Instead the meeting, which ended on Friday, was largely overshadowed by host Prime Minister Mahathir Mohammad's controversial remarks about Jews.
The 57-member Organisation of the Islamic Conference (OIC) tempered calls for a US pull out from Iraq, opting instead to call for the rapid restoration of Iraq’s sovereignty.
It also slammed Israel and a US congressional vote for trade sanctions on Syria, though took no concrete action.
OIC deliberations on Iraq were largely overtaken by events in New York, where the UN unanimously adopted a resolution aimed at internationalising the military presence in Iraq - a diplomatic victory for US efforts to broaden backing for its occupation.
Mahathir, who retires on 31 October after some 22 years in power, urged delegates to push for peace after decades of conflict with Israel in a typically blunt speech that included jibes about the influence of Jews over Western powers.
“It's not our job to raise money. The main responsibility is the responsibility of the occupying power”
Egyptian foreign minister
His speech on Thursday said Muslims should start using brains rather than brawn to defeat Israel. He went on to accuse the Jewish people of an increasing arrogance and said this could and should be exploited to promote the cause of Muslim peoples.
The final communiqué “condemned the perpetration by Israel of crimes, murder, detention, destruction of homes, demolition of infrastructure and imposition of collective sanctions on the Palestinian people”.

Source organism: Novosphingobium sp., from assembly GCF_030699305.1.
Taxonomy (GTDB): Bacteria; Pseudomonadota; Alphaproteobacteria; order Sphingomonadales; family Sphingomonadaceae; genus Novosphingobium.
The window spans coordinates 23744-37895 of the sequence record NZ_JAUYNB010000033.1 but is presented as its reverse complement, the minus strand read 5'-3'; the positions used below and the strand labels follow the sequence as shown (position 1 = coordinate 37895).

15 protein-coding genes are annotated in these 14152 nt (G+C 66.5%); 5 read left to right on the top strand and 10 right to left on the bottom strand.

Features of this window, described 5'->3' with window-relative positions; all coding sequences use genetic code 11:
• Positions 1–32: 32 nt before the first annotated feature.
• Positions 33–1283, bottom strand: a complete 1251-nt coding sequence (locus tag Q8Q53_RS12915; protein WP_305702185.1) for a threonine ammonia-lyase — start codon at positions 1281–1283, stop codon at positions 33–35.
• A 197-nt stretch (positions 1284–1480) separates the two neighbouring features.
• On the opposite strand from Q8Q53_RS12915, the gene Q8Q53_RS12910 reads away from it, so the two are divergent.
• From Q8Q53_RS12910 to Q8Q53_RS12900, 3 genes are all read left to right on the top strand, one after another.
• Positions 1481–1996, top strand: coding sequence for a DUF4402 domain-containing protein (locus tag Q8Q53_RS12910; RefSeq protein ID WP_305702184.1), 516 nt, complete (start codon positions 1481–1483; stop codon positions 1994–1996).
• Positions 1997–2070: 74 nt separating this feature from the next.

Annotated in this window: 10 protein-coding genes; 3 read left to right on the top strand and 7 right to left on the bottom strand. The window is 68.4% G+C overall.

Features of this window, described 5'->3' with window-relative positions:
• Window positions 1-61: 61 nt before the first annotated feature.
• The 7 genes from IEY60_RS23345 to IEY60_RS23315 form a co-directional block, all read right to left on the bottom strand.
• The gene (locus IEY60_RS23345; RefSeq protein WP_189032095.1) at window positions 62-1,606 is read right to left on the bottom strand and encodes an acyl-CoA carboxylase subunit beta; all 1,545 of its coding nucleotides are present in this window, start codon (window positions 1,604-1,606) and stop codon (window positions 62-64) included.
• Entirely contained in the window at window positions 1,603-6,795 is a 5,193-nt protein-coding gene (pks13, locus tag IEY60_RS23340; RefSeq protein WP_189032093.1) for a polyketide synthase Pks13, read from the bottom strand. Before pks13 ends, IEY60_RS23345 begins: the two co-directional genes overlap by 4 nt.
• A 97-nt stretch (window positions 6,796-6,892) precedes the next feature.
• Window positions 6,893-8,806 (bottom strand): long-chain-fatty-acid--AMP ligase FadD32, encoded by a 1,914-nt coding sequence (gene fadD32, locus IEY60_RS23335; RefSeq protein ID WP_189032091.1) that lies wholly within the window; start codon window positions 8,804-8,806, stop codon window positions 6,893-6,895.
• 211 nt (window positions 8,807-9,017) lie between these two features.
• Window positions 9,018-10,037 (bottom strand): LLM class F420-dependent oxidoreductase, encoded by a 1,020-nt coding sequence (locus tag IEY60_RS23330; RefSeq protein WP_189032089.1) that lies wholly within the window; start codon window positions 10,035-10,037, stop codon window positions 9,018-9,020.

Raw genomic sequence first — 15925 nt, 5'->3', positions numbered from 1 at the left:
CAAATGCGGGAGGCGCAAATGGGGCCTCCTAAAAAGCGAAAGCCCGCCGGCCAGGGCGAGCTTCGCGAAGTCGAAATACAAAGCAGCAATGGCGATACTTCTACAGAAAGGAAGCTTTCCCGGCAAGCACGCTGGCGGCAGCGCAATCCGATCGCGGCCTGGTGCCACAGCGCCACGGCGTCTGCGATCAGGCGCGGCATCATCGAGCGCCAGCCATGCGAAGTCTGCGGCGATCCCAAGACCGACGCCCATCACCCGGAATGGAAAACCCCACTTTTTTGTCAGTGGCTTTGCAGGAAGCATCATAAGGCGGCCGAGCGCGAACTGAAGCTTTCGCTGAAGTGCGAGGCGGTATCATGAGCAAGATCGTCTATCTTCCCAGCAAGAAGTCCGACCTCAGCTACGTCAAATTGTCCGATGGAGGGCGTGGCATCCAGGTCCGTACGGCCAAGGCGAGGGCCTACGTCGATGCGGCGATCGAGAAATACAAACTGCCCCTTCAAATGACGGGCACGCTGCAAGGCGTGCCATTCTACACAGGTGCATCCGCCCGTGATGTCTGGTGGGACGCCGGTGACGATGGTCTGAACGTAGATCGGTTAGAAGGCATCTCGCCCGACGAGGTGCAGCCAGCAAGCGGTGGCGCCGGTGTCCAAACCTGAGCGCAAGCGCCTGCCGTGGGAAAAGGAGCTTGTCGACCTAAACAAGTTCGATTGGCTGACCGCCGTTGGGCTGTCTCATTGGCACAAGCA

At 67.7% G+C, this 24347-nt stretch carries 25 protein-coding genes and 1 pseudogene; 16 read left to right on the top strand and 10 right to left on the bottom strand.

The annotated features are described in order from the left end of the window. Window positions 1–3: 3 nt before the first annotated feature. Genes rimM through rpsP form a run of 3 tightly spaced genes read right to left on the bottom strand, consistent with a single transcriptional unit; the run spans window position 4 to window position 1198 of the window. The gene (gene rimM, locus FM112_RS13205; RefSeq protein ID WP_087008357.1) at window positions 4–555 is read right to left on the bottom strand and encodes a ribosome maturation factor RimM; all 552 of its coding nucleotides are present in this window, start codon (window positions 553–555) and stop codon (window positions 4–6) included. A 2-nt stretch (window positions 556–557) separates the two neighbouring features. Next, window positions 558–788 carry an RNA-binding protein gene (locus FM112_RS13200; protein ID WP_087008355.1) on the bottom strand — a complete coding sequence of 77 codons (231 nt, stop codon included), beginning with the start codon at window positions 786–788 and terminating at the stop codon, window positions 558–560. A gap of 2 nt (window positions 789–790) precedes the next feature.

It branded as “apartheid” the Jewish settlements in occupied Arab territory and the construction by Israel of a wall through the West Bank. It also condemned the “Judaisation” of Jerusalem.
Still, neither the communiqué, nor a separate declaration on East Jerusalem and Palestine mentioned the intifada.
Ayad Allawi (L) represented Iraq
at the Muslim states' summit
On Thursday at UN headquarters in New York, a reluctant Security Council backed the text of the resolution at the last moment, though France, Russia and Germany said it conceded too little on their demands for a greater UN role in Iraq for them to commit further troops or cash.
Muslim nations agonised over the past week over how to word a resolution intended for inclusion in their OIC communiqué, deciding in the end to drop it altogether at the request of a delegation from Iraq's US-picked Provisional Governing
Delegates, who earlier called for an increased UN role and a set timetable for US-led forces to pull out of Iraq, settled instead for a call “to accelerate the restoration of the full sovereignty of Iraq”.
With regards financial contributions to Iraq’s reconstruction, Egyptian Foreign Minister Ahmad Mahir told reporters that it was the US responsibility to fix Iraq.
“It's not our job to raise money. The main responsibility is the responsibility of the occupying power,” he said on the way into the meeting.
The meeting was held at a time of high emotion with an occupied Iraq, rising tensions in the Israel-Palestinian conflict as well as Israel's 5 October strike into Syrian territory.